Photo / Andy Wilkes
Thumping his tub to a socialist-sounding tune, Boris Johnson lamented that ordinary Londoners were "being asked to write a blank cheque" in order to prop up Tube Lines and stroke the crocodile skin-clad wallets of shareholders at its parent companies, Bechtel and Ferrovial. He may have a point: Tube Lines' original bill hovered around the £5.75bn mark, suggesting that they were happy to just rack a few extra digits onto the figure and hope nobody noticed. The consortium has been feuding with TfL since last year, when it turned out that Jubilee line work would run and run throughout 2010, prompting a series of playground-level spats between the two sides; a mea culpa from departing TL boss Dean Finch did little to smooth matters over.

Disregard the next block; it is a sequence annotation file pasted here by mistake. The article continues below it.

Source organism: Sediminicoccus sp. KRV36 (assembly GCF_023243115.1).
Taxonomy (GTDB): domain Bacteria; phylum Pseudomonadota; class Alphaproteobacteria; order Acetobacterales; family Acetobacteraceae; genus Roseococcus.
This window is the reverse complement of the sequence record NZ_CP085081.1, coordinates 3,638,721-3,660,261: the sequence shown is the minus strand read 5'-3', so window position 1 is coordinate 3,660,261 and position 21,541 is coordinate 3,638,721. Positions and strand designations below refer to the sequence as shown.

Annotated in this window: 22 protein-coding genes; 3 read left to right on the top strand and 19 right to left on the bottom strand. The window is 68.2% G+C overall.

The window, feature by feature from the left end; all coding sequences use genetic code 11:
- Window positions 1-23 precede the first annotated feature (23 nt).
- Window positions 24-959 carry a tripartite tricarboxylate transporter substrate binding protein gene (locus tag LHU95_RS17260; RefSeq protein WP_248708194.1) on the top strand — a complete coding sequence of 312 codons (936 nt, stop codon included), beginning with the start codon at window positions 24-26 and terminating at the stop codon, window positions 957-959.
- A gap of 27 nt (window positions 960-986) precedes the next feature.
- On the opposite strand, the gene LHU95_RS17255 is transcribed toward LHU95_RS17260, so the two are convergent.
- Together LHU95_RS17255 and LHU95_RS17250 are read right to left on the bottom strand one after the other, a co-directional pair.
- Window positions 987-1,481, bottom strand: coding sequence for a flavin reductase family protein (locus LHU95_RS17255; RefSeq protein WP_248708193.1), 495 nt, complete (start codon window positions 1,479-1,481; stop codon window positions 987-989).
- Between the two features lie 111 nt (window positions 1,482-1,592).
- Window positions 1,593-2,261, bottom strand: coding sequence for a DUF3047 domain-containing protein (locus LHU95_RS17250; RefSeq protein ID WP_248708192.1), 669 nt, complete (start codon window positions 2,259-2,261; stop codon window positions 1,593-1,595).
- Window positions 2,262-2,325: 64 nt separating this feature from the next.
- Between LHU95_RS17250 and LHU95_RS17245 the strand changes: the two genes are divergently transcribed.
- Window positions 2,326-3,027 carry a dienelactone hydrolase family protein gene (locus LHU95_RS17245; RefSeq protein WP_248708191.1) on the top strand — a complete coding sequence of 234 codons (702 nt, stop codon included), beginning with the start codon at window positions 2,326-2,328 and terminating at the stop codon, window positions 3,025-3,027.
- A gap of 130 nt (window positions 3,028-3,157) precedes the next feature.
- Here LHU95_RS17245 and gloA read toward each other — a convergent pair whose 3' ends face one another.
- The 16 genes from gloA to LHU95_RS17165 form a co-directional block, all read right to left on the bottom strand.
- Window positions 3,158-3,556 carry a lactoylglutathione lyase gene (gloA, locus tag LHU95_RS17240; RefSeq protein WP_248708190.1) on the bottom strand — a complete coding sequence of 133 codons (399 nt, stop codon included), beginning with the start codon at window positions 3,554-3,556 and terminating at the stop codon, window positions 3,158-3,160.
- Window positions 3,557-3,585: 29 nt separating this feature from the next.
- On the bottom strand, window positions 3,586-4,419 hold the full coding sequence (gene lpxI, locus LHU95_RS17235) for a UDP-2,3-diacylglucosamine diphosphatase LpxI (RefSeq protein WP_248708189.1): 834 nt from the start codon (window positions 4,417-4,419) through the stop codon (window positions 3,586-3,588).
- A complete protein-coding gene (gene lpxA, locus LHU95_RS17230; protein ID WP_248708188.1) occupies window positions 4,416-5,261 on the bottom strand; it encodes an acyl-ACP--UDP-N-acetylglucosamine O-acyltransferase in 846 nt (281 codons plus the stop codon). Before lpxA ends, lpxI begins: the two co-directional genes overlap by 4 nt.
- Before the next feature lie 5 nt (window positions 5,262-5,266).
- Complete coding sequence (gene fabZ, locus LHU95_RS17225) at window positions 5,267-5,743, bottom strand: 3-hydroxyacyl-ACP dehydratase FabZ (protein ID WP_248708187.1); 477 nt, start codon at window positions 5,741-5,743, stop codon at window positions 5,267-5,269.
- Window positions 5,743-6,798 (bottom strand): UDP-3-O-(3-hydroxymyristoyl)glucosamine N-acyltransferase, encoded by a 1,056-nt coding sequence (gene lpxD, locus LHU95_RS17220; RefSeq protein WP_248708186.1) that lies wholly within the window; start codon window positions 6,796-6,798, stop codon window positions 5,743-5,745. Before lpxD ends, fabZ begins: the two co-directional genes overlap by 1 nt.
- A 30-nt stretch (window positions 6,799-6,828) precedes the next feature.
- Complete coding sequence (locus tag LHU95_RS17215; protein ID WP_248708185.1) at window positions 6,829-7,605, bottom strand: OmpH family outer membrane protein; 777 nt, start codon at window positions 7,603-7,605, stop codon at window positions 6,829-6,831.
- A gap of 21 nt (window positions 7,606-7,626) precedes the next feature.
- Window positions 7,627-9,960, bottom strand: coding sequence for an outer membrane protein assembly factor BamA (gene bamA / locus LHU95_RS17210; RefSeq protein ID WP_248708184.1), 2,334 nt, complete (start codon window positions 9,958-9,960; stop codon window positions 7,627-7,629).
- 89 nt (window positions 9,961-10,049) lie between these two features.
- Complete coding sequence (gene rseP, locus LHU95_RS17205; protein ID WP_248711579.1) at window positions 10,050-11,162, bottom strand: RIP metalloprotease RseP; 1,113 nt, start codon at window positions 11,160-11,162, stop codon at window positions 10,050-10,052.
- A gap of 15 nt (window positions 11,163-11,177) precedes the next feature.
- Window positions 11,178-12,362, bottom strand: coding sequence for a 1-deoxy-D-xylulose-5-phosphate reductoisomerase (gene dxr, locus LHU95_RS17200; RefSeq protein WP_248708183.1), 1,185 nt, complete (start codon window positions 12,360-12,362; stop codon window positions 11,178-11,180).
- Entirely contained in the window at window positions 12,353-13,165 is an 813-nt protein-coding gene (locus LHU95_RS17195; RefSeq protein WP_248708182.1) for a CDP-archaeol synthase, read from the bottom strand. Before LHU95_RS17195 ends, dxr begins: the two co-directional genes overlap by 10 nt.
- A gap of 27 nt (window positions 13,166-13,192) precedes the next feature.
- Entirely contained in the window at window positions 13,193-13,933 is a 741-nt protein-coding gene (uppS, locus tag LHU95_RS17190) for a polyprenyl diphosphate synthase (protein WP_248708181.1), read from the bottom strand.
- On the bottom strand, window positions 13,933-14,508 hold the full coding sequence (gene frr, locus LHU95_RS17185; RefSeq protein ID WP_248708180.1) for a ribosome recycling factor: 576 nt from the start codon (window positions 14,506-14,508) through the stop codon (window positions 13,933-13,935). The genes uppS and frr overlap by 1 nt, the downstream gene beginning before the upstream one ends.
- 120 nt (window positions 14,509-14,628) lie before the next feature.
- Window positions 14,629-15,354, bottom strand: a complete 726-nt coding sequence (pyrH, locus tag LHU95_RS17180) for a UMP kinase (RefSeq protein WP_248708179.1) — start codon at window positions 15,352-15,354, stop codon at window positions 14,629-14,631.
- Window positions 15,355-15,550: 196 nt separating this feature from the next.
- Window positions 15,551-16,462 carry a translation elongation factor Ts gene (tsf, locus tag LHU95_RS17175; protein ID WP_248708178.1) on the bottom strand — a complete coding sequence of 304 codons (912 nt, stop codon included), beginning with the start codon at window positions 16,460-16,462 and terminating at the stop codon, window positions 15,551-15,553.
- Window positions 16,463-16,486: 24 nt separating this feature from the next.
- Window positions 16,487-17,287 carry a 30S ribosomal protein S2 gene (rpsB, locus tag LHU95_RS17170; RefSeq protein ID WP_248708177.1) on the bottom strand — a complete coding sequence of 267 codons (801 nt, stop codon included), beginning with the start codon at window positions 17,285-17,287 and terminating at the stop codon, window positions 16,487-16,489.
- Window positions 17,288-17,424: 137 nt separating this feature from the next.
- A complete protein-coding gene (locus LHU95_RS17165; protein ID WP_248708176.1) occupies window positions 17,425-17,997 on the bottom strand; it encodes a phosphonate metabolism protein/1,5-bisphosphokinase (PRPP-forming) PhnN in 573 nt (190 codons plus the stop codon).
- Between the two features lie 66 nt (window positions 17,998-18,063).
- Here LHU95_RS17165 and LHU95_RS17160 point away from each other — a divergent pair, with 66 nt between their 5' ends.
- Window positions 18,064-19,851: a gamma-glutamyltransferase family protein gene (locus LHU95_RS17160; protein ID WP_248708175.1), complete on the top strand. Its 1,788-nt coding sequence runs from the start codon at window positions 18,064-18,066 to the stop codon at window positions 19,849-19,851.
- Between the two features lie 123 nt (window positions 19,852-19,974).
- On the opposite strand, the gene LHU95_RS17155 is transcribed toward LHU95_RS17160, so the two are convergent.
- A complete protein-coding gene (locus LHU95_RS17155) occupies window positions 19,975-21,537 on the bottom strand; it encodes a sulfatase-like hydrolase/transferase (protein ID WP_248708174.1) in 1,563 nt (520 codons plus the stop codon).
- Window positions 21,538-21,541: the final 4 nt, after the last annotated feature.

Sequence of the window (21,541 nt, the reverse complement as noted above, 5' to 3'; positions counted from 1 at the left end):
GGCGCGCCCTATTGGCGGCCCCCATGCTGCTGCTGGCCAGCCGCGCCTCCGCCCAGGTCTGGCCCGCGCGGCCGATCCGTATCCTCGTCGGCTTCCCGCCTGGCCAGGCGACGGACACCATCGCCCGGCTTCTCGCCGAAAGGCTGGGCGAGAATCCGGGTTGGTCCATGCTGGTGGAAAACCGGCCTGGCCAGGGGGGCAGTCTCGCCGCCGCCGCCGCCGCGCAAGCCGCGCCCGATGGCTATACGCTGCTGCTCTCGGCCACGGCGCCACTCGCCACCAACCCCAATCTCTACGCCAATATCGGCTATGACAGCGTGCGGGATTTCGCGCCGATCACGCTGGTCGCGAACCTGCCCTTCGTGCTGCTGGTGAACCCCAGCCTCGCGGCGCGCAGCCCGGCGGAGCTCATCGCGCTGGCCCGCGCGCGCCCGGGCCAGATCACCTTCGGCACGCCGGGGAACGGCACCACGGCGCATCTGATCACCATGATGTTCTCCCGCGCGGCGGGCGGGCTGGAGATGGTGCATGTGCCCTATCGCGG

A letter by TfL's Richard Parry to Bolt earlier this week warned that the missing £400m would have to be found by taxpayers, in the form of higher fares, or else planned upgrade work, this time to the Piccadilly line, be postponed. Parry's pleas have, it would seem, fallen on deaf ears. Perhaps David Cameron will see fit to bring it up during today's PMQ and direct a few barbed questions to the architect of the disastrous Tube PPP plan himself, a certain Rt Hon Gordon Brown MP.